The property boom is over and self-managed superannuation funds (SMSFs) are an “accident down the road”.
That was the clear message delivered by former prime minister Paul Keating, a key figure in the establishment of Australia’s $2.5 trillion compulsory superannuation system, in addressing a financial forum in Sydney.
“Superannuation funds being allowed to borrow and get into debt is very bad,” he said. “It should never have happened.
“I have always been opposed to it and it is an accident down the road for certain.”
About 1.1 million Australians have SMSFs with total assets of around $700 billion.
Figures from the Australian Tax Office (ATO) show that borrowing by SMSFs for property had ballooned from $2.5 billion in 2012 to $25 billion this year, The Australian has reported.
The figures showed that almost one in 10 SMSFs had access to limited recourse borrowing arrangements, which most used to buy property.
Limited recourse borrowing was banned until changes introduced by the Howard-Costello Government in 2007.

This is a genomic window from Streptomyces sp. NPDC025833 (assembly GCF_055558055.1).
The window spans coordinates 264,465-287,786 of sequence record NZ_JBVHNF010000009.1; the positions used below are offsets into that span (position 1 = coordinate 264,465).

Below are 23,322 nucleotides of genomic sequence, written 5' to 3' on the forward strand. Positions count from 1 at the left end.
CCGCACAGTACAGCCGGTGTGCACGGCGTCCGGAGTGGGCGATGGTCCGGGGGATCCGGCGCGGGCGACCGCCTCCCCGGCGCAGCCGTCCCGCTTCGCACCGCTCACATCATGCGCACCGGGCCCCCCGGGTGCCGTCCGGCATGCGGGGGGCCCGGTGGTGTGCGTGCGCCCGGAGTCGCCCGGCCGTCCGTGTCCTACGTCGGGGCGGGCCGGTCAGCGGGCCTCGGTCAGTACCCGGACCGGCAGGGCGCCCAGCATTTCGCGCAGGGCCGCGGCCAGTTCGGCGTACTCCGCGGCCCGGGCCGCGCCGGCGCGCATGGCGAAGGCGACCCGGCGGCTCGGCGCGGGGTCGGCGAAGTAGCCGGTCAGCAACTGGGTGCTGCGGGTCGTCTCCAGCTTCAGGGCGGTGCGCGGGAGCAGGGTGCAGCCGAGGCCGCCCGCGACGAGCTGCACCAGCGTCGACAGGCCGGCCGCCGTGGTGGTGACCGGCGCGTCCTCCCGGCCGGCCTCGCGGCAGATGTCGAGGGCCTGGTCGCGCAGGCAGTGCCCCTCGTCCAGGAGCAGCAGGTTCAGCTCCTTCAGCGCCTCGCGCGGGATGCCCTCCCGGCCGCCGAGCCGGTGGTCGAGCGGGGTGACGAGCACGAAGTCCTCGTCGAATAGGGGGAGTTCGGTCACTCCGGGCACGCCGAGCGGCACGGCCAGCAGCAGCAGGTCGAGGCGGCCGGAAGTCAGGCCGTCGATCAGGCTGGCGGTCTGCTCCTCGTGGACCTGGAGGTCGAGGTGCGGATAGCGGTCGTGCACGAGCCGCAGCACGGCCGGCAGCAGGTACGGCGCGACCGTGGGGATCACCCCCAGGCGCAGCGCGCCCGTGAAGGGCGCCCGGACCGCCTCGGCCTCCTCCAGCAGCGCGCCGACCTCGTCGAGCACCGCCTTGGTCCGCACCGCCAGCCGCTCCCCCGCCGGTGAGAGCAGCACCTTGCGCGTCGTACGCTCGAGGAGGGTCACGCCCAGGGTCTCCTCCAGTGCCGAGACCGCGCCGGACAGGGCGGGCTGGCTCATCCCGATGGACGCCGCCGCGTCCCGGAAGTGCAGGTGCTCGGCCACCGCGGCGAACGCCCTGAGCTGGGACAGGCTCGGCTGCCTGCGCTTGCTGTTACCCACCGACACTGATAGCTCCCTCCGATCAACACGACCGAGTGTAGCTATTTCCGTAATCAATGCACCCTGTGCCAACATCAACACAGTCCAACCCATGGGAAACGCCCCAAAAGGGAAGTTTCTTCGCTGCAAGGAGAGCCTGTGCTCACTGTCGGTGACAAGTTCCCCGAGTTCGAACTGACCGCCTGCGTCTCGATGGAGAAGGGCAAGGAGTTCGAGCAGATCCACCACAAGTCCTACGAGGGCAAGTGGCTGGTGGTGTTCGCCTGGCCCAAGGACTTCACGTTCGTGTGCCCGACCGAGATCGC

Funds that had borrowed to buy property could be vulnerable given the downturn in the housing market, Mr Keating said.
AMP Capital chief economist Shane Oliver said funds needed to be cautious if they were planning to buy properties in Sydney and Melbourne, with new analysis predicting a five per cent price drop in those cities this year.
He told the SMSF Adviser bulletin that median property prices in Sydney and Melbourne would fall by another five per cent this year, followed by further cuts through to 2020.
Population growth and demand would prevent a steeper fall in prices, but Dr Oliver believes the market is in for a “lengthy period of weak prices”.
“There remains a case to be cautious regarding housing as an investment destination for now. It is expensive on all metrics and offers very low income rental yields compared to other growth assets,” he said.
Do you have a SMSF? Have you borrowed to buy property? Are you concerned?